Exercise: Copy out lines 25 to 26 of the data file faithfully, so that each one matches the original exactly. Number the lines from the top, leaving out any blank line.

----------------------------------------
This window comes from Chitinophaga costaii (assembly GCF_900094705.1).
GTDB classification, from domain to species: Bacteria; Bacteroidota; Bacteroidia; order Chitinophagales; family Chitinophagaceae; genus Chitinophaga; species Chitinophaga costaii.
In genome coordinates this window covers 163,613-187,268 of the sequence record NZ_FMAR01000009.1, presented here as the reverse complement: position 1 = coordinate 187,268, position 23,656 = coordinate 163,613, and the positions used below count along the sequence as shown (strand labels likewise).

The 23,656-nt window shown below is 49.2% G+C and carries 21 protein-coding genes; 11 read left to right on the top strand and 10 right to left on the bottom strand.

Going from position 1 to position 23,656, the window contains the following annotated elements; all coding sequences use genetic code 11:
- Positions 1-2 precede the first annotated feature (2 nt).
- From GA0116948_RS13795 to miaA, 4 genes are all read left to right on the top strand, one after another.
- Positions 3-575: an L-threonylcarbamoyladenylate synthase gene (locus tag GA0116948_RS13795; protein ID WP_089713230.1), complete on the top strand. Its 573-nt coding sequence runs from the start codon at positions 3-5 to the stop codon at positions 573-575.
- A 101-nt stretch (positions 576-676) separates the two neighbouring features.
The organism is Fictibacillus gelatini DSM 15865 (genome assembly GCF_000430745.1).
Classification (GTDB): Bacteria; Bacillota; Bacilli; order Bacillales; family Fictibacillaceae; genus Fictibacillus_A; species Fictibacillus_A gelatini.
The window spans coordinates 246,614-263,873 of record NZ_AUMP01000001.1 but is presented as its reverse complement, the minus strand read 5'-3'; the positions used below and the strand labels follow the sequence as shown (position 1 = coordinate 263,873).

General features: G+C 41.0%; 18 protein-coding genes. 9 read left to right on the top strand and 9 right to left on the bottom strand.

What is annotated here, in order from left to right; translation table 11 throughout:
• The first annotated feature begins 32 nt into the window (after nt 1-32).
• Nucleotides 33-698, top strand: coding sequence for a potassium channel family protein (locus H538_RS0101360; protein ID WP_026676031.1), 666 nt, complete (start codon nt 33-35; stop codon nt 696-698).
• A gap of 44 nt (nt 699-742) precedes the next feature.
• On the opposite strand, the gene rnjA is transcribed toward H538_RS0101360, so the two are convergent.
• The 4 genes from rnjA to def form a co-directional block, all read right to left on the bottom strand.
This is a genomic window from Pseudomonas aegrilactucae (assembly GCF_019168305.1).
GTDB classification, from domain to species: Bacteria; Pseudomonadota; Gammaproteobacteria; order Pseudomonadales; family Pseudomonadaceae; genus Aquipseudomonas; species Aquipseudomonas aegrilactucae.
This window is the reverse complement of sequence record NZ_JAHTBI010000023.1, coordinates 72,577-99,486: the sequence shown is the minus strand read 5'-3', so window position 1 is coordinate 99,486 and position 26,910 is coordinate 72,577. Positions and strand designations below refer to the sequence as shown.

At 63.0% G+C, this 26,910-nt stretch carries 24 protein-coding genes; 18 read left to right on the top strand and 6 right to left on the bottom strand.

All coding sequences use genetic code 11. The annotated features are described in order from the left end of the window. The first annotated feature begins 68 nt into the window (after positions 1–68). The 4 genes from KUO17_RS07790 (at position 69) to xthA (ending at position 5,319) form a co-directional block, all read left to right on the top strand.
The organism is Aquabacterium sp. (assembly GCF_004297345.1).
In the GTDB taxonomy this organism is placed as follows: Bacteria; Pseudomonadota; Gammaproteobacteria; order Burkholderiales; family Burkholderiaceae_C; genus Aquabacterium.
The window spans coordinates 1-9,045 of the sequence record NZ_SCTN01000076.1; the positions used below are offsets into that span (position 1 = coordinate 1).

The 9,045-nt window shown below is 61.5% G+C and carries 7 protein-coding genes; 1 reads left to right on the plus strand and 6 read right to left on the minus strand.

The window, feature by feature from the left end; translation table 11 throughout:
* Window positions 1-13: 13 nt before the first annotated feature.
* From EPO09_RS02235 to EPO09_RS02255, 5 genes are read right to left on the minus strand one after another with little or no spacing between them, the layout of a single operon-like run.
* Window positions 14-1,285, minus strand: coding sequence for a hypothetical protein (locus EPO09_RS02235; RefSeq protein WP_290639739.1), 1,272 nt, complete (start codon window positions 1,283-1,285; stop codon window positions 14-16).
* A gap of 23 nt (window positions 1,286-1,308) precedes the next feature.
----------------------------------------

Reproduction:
The organism is Aquabacterium sp. (assembly GCF_004297345.1).
In the GTDB taxonomy this organism is placed as follows: Bacteria; Pseudomonadota; Gammaproteobacteria; order Burkholderiales; family Burkholderiaceae_C; genus Aquabacterium.